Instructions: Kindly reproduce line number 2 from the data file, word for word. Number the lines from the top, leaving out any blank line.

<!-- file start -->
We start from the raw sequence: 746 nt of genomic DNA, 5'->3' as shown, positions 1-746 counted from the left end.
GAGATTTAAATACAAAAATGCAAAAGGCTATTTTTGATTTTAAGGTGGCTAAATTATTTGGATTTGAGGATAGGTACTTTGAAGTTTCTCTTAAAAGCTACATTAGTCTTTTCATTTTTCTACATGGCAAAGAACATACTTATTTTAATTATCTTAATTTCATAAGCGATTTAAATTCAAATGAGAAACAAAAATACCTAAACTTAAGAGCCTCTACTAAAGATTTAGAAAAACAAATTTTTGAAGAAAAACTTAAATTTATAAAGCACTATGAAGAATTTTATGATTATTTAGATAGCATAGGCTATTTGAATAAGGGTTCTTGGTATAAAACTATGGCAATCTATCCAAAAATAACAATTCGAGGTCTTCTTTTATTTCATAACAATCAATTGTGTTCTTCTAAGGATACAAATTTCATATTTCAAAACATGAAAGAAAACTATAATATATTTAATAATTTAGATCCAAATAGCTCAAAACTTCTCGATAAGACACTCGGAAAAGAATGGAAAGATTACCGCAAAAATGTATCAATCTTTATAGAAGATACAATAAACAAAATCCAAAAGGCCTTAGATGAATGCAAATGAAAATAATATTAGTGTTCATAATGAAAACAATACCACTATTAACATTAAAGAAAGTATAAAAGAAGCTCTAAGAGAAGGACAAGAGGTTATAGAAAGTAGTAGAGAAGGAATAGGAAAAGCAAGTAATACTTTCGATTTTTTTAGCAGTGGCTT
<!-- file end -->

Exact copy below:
GAGATTTAAATACAAAAATGCAAAAGGCTATTTTTGATTTTAAGGTGGCTAAATTATTTGGATTTGAGGATAGGTACTTTGAAGTTTCTCTTAAAAGCTACATTAGTCTTTTCATTTTTCTACATGGCAAAGAACATACTTATTTTAATTATCTTAATTTCATAAGCGATTTAAATTCAAATGAGAAACAAAAATACCTAAACTTAAGAGCCTCTACTAAAGATTTAGAAAAACAAATTTTTGAAGAAAAACTTAAATTTATAAAGCACTATGAAGAATTTTATGATTATTTAGATAGCATAGGCTATTTGAATAAGGGTTCTTGGTATAAAACTATGGCAATCTATCCAAAAATAACAATTCGAGGTCTTCTTTTATTTCATAACAATCAATTGTGTTCTTCTAAGGATACAAATTTCATATTTCAAAACATGAAAGAAAACTATAATATATTTAATAATTTAGATCCAAATAGCTCAAAACTTCTCGATAAGACACTCGGAAAAGAATGGAAAGATTACCGCAAAAATGTATCAATCTTTATAGAAGATACAATAAACAAAATCCAAAAGGCCTTAGATGAATGCAAATGAAAATAATATTAGTGTTCATAATGAAAACAATACCACTATTAACATTAAAGAAAGTATAAAAGAAGCTCTAAGAGAAGGACAAGAGGTTATAGAAAGTAGTAGAGAAGGAATAGGAAAAGCAAGTAATACTTTCGATTTTTTTAGCAGTGGCTT